The effects of conventional bombing by the Allies during World War II on German cities were devastating. The scale of the destruction was immense, and the human cost was catastrophic. Seven German cities with populations greater than 500,000 suffered more than 50 percent destruction. These estimates by the RAF showed the extent of Allies strategic bombing on Germany.
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Allied strategic bombing aimed to eliminate military and infrastructure targets as well as deliver a blow to German morale. Germany pivoted its air and antiaircraft weapons to counter the United Kingdom (UK) and United States (US) air forces attacks. These German resource allocations against Allied strategic bombing limited what could be utilized on the Eastern Front. Although strategic bombing wasn’t the invasion desired by Stalin it began chipping away and then devasting Germany’s fighting capability.
The Allies first embarked on bombing campaigns against German cities in 1940, with the first UK large-scale night raid occurring over the city of Hamburg in July of that year. This was followed by a sustained campaign of night raids over major cities such as Berlin, Cologne, Dortmund and Dresden. The bombing raids inflicted massive damage to buildings, infrastructure and civilian lives. Entire city districts were obliterated, leaving behind a devastated landscape of rubble, dust and smoke.
These raids also caused huge disruption to transportation, as well as electricity and water supplies. In addition to the physical damage caused by the raids, the psychological effects on civilians were also profound. Many were traumatized by the experience, with the experience of the raids leaving deep emotional scars.
The situation worsened further in January 1943 when the US Army Air Forces (USAAF) conducted their first daylight bombing raid on the submarine bases at Wilhelmshaven, Germany. Prior to time the USAAF had only directed at German targets in France. With the Wilhelmshaven raid began a sharing of duties whereby the UK would bomb Germany at night and the US during the day. This duty sharing arrangement gave the German defenders little time for rest.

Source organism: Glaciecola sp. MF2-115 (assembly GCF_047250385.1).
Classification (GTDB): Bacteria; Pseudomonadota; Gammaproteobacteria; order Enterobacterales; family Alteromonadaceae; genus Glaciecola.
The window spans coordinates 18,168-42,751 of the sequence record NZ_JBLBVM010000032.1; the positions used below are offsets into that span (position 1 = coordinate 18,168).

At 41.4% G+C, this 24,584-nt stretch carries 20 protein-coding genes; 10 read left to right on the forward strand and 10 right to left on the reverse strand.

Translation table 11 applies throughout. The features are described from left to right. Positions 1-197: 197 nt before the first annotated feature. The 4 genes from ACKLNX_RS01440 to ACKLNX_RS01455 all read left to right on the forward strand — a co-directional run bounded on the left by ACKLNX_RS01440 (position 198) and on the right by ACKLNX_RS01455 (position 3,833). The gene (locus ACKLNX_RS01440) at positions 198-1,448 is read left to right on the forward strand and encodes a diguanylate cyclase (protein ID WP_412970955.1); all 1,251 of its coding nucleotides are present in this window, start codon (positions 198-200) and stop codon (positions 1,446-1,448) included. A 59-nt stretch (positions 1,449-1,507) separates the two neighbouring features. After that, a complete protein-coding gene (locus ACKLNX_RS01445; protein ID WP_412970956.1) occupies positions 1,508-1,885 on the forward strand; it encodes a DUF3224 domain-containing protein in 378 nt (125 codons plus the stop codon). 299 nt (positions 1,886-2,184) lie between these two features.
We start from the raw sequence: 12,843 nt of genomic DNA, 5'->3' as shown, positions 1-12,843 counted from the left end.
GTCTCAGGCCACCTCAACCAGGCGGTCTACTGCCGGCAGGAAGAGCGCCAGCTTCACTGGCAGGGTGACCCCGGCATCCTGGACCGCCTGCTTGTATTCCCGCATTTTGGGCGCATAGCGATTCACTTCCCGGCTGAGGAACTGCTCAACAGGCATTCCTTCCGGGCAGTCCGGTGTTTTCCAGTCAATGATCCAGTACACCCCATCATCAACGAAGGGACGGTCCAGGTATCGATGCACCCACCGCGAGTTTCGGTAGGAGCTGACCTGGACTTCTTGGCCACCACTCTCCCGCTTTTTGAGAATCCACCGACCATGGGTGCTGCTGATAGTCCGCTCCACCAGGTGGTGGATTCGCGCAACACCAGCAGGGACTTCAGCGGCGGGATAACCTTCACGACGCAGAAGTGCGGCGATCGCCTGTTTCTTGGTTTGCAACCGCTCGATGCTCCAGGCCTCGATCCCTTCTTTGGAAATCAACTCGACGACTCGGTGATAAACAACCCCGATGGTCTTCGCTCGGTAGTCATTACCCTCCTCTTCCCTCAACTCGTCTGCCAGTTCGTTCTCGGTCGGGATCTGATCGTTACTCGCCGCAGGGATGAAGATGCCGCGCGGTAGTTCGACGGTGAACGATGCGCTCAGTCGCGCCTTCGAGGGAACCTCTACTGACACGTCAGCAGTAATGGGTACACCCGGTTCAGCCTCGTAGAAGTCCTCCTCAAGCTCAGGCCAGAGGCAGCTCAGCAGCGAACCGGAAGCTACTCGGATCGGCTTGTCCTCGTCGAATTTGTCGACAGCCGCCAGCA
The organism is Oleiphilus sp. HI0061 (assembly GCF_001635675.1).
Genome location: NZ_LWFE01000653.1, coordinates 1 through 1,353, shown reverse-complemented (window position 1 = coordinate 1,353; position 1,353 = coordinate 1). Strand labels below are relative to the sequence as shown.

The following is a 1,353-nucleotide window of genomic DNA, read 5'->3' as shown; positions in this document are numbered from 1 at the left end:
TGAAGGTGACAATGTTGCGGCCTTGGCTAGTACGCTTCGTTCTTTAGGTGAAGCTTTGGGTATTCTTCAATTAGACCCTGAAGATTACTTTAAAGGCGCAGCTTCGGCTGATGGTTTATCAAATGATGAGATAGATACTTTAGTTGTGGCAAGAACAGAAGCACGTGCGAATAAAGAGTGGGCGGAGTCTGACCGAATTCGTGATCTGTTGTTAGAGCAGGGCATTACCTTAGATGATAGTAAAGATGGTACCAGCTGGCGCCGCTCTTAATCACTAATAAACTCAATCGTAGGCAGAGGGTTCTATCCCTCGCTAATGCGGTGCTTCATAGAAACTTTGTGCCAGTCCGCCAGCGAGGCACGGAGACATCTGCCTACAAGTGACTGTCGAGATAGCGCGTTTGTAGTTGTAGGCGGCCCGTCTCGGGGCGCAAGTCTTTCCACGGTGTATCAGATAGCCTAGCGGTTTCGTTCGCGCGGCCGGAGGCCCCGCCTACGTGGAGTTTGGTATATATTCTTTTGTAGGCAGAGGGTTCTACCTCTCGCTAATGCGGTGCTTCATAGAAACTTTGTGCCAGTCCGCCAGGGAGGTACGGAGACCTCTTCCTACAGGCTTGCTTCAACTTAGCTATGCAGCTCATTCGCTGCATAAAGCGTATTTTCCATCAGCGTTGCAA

The single most intense targeting of a single city began on July 24, 1943, against Hamburg lasting eight days and seven nights. By July 27 a combination of factors resulted in the eruption of a firestorm. The weather was unusually dry and warm and firefighting was limited by previous bomb damage as well as withdrawal of other cities firefighters. Prior to these raids the British Royal Air Force determined how to most effectively use incendiary bombs. High explosive bombs were used first to blow out windows and followed up with the incendiary bombs. Finally delayed fused high explosives were also included to deter firefighting efforts. Approximately half of the 37,000 Hamburg’s deaths occurred that night.
In total, over 600,000 German civilians were killed during the war in conventional bombing raids. In addition to this, millions more were displaced and left homeless by the raids.
Conventional Bombing Damage to German Cities in WW2 Data
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*Cities with population greater than 500,000
Source: Wikipedia. “Strategic bombing during World War II” https://en.wikipedia.org/wiki/Strategic_bombing_during_World_War_II, Data accessed on June 30, 2022
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